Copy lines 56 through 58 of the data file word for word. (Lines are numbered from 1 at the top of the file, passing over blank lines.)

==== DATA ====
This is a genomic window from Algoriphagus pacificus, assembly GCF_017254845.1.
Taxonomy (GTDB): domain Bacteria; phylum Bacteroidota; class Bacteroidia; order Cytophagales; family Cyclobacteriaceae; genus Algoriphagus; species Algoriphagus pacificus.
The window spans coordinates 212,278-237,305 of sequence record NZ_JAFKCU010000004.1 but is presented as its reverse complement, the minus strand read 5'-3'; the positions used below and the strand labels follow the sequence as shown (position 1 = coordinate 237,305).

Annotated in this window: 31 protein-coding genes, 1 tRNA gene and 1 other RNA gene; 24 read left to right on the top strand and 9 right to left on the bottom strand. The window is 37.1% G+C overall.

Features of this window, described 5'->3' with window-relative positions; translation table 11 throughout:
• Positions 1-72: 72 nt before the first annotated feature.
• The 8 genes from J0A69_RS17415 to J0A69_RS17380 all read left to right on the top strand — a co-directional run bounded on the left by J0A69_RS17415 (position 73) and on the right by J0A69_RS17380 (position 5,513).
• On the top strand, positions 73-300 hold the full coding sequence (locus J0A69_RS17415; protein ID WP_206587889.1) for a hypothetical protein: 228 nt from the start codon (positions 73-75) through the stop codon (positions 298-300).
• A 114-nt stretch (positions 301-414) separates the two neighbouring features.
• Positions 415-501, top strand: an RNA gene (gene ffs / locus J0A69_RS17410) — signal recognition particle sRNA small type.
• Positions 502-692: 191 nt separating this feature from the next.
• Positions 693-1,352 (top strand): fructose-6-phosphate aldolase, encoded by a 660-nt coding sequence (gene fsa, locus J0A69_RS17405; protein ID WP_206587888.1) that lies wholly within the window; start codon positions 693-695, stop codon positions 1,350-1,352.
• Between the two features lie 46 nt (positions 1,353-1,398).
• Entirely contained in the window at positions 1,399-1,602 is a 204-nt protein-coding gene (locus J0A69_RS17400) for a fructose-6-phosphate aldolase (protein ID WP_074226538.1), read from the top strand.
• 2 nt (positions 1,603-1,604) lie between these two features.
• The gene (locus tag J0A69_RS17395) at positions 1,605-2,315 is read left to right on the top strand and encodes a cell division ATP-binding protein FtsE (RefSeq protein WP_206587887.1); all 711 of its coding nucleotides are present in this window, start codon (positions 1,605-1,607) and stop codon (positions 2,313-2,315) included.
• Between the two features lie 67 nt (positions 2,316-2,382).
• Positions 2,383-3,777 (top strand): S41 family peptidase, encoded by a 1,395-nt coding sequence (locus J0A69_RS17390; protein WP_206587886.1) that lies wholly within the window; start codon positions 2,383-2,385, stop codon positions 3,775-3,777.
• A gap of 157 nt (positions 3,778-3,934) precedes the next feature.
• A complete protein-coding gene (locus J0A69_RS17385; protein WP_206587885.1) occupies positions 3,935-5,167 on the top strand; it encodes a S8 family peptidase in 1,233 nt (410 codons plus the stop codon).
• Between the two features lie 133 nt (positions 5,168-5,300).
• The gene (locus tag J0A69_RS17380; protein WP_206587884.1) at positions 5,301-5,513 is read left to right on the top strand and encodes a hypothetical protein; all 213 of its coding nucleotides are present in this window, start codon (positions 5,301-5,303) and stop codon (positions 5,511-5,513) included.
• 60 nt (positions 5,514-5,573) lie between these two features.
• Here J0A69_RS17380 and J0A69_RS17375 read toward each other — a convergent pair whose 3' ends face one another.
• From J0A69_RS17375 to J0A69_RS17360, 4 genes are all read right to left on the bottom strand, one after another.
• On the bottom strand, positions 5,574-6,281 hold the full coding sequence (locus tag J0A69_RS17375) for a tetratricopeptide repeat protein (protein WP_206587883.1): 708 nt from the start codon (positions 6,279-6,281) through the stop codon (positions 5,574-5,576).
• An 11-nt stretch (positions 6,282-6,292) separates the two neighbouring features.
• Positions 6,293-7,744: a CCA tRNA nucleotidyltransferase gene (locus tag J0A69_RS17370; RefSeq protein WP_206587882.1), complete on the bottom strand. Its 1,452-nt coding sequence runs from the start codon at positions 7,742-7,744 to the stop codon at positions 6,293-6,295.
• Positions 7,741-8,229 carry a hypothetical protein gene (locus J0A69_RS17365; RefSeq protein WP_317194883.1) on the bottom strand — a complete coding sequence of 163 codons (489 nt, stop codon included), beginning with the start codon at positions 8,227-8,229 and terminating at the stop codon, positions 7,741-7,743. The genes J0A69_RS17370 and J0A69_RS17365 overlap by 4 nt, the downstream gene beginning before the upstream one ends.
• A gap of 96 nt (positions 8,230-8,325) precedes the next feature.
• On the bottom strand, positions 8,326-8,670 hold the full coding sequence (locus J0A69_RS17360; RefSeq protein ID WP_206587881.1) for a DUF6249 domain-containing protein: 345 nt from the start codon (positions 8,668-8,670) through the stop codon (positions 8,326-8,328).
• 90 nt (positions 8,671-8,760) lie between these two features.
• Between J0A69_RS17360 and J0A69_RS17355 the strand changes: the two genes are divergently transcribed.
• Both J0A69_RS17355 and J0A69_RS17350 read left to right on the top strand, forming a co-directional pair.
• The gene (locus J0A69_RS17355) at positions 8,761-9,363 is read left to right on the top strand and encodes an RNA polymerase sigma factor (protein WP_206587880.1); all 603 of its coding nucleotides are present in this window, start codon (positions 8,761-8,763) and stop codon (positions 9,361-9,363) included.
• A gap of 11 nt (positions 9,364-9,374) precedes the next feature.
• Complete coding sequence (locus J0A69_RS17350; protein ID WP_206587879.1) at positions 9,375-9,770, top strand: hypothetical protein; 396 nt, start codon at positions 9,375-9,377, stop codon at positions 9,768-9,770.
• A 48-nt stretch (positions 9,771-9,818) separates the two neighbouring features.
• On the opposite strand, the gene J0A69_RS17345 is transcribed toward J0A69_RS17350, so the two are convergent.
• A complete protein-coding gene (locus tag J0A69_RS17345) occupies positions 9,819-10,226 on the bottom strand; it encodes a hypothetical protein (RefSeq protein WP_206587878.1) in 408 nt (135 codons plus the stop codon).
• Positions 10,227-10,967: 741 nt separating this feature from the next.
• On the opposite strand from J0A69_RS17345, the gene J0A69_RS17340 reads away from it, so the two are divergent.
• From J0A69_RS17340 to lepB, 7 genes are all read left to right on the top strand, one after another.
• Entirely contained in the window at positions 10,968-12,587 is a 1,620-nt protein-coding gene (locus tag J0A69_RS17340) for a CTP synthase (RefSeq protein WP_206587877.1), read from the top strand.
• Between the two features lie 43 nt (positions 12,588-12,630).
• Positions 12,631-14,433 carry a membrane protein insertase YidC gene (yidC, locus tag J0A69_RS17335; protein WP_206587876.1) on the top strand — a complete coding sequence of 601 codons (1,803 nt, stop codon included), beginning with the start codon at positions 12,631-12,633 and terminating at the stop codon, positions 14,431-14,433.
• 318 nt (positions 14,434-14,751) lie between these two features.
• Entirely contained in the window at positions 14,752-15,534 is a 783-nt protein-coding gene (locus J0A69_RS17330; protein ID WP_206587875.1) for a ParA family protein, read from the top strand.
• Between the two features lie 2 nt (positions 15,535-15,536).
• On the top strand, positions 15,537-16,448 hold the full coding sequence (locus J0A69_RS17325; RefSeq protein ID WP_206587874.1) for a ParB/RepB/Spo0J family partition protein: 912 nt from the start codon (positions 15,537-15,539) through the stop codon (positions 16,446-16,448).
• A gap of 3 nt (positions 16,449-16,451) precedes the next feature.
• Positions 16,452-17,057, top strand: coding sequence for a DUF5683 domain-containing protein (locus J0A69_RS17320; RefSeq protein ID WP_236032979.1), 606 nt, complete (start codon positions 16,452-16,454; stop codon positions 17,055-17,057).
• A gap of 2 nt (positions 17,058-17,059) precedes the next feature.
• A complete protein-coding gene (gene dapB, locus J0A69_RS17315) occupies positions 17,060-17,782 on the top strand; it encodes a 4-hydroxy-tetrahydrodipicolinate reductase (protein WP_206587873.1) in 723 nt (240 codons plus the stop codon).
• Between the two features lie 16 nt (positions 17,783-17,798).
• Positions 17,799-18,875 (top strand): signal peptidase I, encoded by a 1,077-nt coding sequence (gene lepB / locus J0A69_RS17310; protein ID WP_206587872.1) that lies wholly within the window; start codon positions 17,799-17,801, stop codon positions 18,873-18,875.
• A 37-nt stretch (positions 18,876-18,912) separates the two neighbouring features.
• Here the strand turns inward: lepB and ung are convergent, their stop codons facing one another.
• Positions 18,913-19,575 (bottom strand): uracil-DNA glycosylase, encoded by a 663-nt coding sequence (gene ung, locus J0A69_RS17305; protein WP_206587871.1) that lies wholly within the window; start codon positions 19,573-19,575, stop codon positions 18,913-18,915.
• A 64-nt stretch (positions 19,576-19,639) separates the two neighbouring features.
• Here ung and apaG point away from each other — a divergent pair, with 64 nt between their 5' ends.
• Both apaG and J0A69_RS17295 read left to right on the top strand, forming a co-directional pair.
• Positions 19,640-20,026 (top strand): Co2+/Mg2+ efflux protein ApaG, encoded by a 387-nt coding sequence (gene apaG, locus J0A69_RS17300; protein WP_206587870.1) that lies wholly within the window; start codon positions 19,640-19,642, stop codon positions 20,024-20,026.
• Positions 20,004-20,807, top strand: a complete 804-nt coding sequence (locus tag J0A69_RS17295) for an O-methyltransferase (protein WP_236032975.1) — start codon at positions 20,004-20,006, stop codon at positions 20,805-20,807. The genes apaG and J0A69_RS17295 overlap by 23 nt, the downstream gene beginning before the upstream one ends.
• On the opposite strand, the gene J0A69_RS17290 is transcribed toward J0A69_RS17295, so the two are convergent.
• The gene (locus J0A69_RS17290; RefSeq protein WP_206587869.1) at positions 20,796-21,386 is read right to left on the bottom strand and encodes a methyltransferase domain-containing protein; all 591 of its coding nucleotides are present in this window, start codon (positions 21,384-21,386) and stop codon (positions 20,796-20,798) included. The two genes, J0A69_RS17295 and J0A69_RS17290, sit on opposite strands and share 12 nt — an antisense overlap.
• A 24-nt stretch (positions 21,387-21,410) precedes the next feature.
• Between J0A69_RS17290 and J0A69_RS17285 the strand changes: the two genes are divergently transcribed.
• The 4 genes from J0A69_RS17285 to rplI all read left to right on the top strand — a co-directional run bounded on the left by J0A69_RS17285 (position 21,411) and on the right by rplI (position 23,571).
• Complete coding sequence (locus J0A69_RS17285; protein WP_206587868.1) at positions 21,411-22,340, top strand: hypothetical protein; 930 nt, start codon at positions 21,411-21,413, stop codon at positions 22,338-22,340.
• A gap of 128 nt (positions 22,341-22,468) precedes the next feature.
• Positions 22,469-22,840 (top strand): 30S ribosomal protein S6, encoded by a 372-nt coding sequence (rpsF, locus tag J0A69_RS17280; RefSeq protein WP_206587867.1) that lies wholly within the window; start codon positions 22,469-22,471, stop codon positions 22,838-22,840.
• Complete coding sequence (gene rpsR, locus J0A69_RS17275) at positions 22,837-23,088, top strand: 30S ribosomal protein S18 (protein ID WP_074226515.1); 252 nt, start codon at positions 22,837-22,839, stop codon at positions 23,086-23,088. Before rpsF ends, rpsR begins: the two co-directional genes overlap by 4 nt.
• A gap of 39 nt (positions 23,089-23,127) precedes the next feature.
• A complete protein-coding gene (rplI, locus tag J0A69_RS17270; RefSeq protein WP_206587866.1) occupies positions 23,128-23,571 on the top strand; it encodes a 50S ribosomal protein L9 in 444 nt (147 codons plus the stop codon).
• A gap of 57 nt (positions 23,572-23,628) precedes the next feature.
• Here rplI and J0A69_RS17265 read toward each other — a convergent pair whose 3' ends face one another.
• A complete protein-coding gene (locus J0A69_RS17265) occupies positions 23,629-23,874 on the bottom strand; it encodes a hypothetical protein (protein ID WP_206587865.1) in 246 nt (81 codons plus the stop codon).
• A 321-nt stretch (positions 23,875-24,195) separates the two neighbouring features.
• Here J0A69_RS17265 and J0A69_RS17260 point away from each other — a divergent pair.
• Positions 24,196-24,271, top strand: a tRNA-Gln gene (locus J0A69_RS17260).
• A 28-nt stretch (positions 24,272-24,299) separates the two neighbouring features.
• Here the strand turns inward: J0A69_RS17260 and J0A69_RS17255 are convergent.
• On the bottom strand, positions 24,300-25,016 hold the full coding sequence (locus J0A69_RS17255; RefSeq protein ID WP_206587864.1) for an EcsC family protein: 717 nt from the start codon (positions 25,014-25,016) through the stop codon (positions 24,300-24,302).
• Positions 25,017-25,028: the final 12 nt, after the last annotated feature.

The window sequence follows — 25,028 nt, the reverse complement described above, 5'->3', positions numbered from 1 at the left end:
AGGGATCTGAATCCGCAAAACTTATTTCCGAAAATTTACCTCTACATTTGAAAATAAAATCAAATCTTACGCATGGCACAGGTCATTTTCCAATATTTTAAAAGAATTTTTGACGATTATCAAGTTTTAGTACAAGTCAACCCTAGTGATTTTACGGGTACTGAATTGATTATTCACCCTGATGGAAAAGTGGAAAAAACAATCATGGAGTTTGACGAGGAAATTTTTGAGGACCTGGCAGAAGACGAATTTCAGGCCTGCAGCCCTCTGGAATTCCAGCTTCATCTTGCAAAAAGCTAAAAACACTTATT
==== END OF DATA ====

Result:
• Positions 17,799-18,875 (top strand): signal peptidase I, encoded by a 1,077-nt coding sequence (gene lepB / locus J0A69_RS17310; protein ID WP_206587872.1) that lies wholly within the window; start codon positions 17,799-17,801, stop codon positions 18,873-18,875.
• A 37-nt stretch (positions 18,876-18,912) separates the two neighbouring features.
• Here the strand turns inward: lepB and ung are convergent, their stop codons facing one another.